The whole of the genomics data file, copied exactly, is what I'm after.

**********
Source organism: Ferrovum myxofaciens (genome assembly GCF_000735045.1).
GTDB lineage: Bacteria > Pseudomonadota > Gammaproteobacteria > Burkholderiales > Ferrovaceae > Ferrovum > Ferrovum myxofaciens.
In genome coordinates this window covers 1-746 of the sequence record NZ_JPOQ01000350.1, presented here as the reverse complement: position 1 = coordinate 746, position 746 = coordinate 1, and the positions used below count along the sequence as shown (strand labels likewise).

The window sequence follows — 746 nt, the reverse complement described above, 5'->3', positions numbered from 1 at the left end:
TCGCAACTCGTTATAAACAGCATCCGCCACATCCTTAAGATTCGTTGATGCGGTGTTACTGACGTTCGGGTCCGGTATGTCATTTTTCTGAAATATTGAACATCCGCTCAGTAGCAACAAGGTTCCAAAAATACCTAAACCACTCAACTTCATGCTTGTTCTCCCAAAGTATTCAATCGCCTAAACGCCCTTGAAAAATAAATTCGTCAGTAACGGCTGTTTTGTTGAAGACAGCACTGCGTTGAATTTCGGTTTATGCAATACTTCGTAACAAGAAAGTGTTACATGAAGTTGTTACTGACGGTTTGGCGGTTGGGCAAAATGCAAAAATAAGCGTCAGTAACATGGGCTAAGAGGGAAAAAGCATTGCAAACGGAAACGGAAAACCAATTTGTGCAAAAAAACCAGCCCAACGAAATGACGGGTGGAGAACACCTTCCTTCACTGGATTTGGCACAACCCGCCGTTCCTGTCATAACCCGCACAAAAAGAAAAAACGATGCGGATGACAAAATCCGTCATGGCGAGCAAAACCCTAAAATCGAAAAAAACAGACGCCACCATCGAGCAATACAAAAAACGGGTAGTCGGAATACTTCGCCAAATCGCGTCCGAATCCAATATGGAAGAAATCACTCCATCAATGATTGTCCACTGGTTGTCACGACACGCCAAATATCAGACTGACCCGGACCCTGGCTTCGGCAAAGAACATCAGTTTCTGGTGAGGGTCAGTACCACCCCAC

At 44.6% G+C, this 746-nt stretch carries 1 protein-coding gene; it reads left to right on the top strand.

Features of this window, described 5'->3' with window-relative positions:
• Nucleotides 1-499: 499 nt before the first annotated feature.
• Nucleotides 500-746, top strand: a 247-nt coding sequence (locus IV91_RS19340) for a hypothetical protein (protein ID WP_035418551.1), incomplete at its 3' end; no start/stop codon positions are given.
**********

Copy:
Source organism: Ferrovum myxofaciens (genome assembly GCF_000735045.1).
GTDB lineage: Bacteria > Pseudomonadota > Gammaproteobacteria > Burkholderiales > Ferrovaceae > Ferrovum > Ferrovum myxofaciens.
In genome coordinates this window covers 1-746 of the sequence record NZ_JPOQ01000350.1, presented here as the reverse complement: position 1 = coordinate 746, position 746 = coordinate 1, and the positions used below count along the sequence as shown (strand labels likewise).

The window sequence follows — 746 nt, the reverse complement described above, 5'->3', positions numbered from 1 at the left end:
TCGCAACTCGTTATAAACAGCATCCGCCACATCCTTAAGATTCGTTGATGCGGTGTTACTGACGTTCGGGTCCGGTATGTCATTTTTCTGAAATATTGAACATCCGCTCAGTAGCAACAAGGTTCCAAAAATACCTAAACCACTCAACTTCATGCTTGTTCTCCCAAAGTATTCAATCGCCTAAACGCCCTTGAAAAATAAATTCGTCAGTAACGGCTGTTTTGTTGAAGACAGCACTGCGTTGAATTTCGGTTTATGCAATACTTCGTAACAAGAAAGTGTTACATGAAGTTGTTACTGACGGTTTGGCGGTTGGGCAAAATGCAAAAATAAGCGTCAGTAACATGGGCTAAGAGGGAAAAAGCATTGCAAACGGAAACGGAAAACCAATTTGTGCAAAAAAACCAGCCCAACGAAATGACGGGTGGAGAACACCTTCCTTCACTGGATTTGGCACAACCCGCCGTTCCTGTCATAACCCGCACAAAAAGAAAAAACGATGCGGATGACAAAATCCGTCATGGCGAGCAAAACCCTAAAATCGAAAAAAACAGACGCCACCATCGAGCAATACAAAAAACGGGTAGTCGGAATACTTCGCCAAATCGCGTCCGAATCCAATATGGAAGAAATCACTCCATCAATGATTGTCCACTGGTTGTCACGACACGCCAAATATCAGACTGACCCGGACCCTGGCTTCGGCAAAGAACATCAGTTTCTGGTGAGGGTCAGTACCACCCCAC

At 44.6% G+C, this 746-nt stretch carries 1 protein-coding gene; it reads left to right on the top strand.

Features of this window, described 5'->3' with window-relative positions:
• Nucleotides 1-499: 499 nt before the first annotated feature.
• Nucleotides 500-746, top strand: a 247-nt coding sequence (locus IV91_RS19340) for a hypothetical protein (protein ID WP_035418551.1), incomplete at its 3' end; no start/stop codon positions are given.